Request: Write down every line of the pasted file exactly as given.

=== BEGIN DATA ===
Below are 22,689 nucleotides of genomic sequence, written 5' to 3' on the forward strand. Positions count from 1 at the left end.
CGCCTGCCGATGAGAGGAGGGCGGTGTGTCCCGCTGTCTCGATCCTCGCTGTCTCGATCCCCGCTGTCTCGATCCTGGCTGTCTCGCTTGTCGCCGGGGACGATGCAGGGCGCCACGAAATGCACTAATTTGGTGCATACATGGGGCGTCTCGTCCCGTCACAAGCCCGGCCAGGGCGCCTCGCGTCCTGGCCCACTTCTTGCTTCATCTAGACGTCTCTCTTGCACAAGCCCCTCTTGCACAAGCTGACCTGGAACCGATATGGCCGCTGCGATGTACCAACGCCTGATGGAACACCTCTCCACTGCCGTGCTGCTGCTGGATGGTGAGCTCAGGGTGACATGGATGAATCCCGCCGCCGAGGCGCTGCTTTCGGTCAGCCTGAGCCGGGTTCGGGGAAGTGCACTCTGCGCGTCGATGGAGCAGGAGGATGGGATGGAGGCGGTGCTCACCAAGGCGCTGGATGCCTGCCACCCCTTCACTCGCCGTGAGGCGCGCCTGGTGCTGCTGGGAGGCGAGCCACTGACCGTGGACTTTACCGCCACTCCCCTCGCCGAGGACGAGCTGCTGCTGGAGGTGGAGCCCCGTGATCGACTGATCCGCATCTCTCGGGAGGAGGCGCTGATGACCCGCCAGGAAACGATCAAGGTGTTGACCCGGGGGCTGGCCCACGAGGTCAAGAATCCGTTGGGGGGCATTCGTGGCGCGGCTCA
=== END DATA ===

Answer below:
Below are 22,689 nucleotides of genomic sequence, written 5' to 3' on the forward strand. Positions count from 1 at the left end.
CGCCTGCCGATGAGAGGAGGGCGGTGTGTCCCGCTGTCTCGATCCTCGCTGTCTCGATCCCCGCTGTCTCGATCCTGGCTGTCTCGCTTGTCGCCGGGGACGATGCAGGGCGCCACGAAATGCACTAATTTGGTGCATACATGGGGCGTCTCGTCCCGTCACAAGCCCGGCCAGGGCGCCTCGCGTCCTGGCCCACTTCTTGCTTCATCTAGACGTCTCTCTTGCACAAGCCCCTCTTGCACAAGCTGACCTGGAACCGATATGGCCGCTGCGATGTACCAACGCCTGATGGAACACCTCTCCACTGCCGTGCTGCTGCTGGATGGTGAGCTCAGGGTGACATGGATGAATCCCGCCGCCGAGGCGCTGCTTTCGGTCAGCCTGAGCCGGGTTCGGGGAAGTGCACTCTGCGCGTCGATGGAGCAGGAGGATGGGATGGAGGCGGTGCTCACCAAGGCGCTGGATGCCTGCCACCCCTTCACTCGCCGTGAGGCGCGCCTGGTGCTGCTGGGAGGCGAGCCACTGACCGTGGACTTTACCGCCACTCCCCTCGCCGAGGACGAGCTGCTGCTGGAGGTGGAGCCCCGTGATCGACTGATCCGCATCTCTCGGGAGGAGGCGCTGATGACCCGCCAGGAAACGATCAAGGTGTTGACCCGGGGGCTGGCCCACGAGGTCAAGAATCCGTTGGGGGGCATTCGTGGCGCGGCTCA